You change the fluid 3 or 4 times, you've fractionated the remaining ATF+3 down enough there will be nothing to worry about.

An alternative for you friend, he could just change fluid once with ATF+4 now, then pull the next trans fluid changes twice as frequent for then next 4 changes, I'm sure would work just as well.

BTW, ATF+4 is Synthetic, while the earlier versions are Conventional based Oil. Don't worry, conventional and synthetic oil mix just fine, including transmission fluid, which is mostly thin motor oil with a different additives package.

Pretty sure ATF+4 is the GroupIII Synthetic, NOT GroupIV. Thats another American broken legal system's gift to the world, the word "Synthetic" is just a marketing term now, you can label anything you want synthetic now, well you have to argue it has gone through some synthesizing process. I can't wait until the dairy industry figures this out and starts to relabel homogenized milk as Synthetic Milk.
 

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I wouldn't want that in my tranny. They are very solid transmissions but they need the right kind of fluid, changed at the right intervals, otherwise it could be trouble.

I'd look into pulling one of the lines to get everything out.
 

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I wouldn't want that in my tranny. They are very solid transmissions but they need the right kind of fluid, changed at the right intervals, otherwise it could be trouble.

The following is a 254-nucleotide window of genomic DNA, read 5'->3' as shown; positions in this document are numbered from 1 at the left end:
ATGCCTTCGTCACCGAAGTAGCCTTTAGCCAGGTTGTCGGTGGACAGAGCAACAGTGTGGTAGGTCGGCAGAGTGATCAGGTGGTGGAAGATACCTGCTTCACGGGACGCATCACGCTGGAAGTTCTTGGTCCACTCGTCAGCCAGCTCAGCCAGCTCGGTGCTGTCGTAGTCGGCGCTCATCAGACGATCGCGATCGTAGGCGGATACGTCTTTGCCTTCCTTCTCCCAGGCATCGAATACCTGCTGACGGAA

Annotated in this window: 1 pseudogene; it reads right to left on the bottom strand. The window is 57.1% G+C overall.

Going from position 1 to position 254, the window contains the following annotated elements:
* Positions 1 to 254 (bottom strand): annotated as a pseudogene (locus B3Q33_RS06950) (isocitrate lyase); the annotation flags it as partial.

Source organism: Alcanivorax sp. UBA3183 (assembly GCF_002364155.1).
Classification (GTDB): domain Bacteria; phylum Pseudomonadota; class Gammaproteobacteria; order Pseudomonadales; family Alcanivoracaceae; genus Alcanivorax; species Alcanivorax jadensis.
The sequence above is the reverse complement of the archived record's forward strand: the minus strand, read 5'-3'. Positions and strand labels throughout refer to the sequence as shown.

I'd look into pulling one of the lines to get everything out.
Thats a really tough call.

I don't think a little ATF+3 mixed in the fluid would be a big problem, for the reasons I stated above. BUT, I don't know that for sure, I'm only making a half-educated guess.

Pulling the return cooler line and catching the fluid being pumped out, while you run the motor, although I've done it with other vehicles and its worked, it has its risks as well. The trans is NOT designed to do that, you don't know if there is something unanticipated about disconnected cooler lines, you could fill the new fluid to slow or to fast, and starve the trans of fluid, get air in the system or foam the fluid.

Lots of people have done this with trans, the "Home-Made Trans Flush" I call it, and they haven't had a problem. If they're a fairly good shade tree mechanic, fairly mechanically inclined and have more experience than changing oil, I'd think that person could do the procedure.